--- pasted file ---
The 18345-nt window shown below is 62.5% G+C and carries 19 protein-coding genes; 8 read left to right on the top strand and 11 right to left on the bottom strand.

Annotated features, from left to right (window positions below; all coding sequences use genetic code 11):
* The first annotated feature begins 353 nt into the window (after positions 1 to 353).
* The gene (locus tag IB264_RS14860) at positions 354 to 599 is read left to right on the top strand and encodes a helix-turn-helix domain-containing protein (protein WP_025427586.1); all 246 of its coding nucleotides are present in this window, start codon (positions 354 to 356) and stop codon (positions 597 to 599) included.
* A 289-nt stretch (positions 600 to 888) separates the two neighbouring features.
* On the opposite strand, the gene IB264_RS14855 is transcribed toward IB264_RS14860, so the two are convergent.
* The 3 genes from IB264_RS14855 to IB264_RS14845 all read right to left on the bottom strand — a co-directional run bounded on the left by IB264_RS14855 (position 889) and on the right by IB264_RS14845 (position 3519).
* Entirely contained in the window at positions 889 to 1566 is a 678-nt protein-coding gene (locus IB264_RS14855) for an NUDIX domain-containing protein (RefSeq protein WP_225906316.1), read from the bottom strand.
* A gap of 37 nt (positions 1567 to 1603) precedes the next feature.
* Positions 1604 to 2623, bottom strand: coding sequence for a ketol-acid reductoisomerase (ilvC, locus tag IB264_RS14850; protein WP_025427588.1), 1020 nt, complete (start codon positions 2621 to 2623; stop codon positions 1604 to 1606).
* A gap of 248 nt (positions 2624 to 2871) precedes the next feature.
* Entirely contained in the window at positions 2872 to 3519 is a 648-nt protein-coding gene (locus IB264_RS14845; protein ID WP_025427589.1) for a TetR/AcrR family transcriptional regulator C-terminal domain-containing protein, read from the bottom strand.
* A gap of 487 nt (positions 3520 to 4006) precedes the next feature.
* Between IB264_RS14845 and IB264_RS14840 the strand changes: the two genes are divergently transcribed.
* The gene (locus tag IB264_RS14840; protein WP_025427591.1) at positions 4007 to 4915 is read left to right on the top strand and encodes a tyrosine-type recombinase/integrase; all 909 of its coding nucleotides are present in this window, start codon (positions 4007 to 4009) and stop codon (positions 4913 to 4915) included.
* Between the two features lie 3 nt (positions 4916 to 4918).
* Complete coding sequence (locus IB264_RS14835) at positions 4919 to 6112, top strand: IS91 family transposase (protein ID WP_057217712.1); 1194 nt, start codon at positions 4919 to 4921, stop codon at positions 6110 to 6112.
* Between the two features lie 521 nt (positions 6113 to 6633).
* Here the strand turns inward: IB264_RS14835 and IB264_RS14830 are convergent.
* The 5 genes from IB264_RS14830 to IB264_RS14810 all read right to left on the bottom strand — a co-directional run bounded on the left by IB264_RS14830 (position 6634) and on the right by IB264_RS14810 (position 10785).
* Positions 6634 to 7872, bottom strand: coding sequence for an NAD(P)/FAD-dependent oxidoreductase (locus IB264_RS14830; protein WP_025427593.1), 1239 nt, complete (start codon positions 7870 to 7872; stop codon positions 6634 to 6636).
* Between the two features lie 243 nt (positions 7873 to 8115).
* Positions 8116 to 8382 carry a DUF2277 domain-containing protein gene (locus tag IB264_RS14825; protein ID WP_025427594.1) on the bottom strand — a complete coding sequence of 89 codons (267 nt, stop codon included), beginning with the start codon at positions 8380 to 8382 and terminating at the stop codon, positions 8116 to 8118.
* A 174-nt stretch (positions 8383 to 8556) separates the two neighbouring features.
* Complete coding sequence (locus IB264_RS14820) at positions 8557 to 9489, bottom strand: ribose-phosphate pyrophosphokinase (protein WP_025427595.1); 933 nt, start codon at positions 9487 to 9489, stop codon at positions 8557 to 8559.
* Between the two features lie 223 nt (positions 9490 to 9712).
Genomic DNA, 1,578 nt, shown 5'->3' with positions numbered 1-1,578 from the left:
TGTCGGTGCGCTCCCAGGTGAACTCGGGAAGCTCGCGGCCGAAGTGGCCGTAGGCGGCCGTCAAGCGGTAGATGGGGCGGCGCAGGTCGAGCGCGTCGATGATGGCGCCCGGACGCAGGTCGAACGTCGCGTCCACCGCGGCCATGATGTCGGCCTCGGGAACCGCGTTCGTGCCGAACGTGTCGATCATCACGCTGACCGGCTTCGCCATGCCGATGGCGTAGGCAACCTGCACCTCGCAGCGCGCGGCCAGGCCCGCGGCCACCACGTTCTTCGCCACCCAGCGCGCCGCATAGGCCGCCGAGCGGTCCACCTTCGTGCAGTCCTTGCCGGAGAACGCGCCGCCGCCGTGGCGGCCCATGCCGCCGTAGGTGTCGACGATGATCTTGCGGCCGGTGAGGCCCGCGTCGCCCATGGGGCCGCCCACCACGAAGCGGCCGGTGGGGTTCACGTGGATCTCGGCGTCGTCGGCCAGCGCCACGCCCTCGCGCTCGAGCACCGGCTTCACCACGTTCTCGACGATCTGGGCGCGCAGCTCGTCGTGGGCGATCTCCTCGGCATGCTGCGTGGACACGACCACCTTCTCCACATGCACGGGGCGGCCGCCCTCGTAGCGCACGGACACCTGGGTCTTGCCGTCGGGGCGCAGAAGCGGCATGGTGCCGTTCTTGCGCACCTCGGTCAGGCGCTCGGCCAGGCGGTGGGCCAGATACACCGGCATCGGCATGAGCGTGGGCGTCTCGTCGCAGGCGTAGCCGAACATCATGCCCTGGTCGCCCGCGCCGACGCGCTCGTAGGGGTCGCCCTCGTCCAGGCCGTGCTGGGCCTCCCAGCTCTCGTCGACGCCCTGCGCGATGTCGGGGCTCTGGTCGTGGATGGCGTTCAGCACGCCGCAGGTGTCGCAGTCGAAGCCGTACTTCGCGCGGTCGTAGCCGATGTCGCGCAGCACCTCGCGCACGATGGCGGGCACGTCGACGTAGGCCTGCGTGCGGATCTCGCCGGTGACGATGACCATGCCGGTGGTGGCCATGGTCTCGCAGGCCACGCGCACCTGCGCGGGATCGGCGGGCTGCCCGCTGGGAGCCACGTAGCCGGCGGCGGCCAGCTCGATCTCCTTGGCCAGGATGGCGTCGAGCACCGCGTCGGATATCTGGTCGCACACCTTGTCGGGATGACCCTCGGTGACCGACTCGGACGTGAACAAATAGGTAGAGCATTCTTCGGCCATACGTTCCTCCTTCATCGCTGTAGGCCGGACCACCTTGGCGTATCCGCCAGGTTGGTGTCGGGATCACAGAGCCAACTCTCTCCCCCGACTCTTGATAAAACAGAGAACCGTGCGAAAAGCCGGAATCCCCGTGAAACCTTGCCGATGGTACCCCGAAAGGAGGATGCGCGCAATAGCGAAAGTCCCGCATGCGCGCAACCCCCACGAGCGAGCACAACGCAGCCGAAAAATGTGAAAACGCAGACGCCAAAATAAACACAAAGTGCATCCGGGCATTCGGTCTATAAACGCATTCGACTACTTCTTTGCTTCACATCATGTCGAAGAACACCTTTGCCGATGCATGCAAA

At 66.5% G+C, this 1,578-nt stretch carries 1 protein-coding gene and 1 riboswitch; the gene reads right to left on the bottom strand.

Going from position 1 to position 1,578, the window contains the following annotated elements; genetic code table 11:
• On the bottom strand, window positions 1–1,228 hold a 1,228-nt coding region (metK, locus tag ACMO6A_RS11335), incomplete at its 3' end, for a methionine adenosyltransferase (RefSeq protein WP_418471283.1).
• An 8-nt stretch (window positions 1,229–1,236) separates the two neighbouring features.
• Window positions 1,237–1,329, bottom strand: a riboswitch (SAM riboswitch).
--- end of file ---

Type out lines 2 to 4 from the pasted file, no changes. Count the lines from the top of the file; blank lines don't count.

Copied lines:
Annotated features, from left to right (window positions below; all coding sequences use genetic code 11):
* The first annotated feature begins 353 nt into the window (after positions 1 to 353).
* The gene (locus tag IB264_RS14860) at positions 354 to 599 is read left to right on the top strand and encodes a helix-turn-helix domain-containing protein (protein WP_025427586.1); all 246 of its coding nucleotides are present in this window, start codon (positions 354 to 356) and stop codon (positions 597 to 599) included.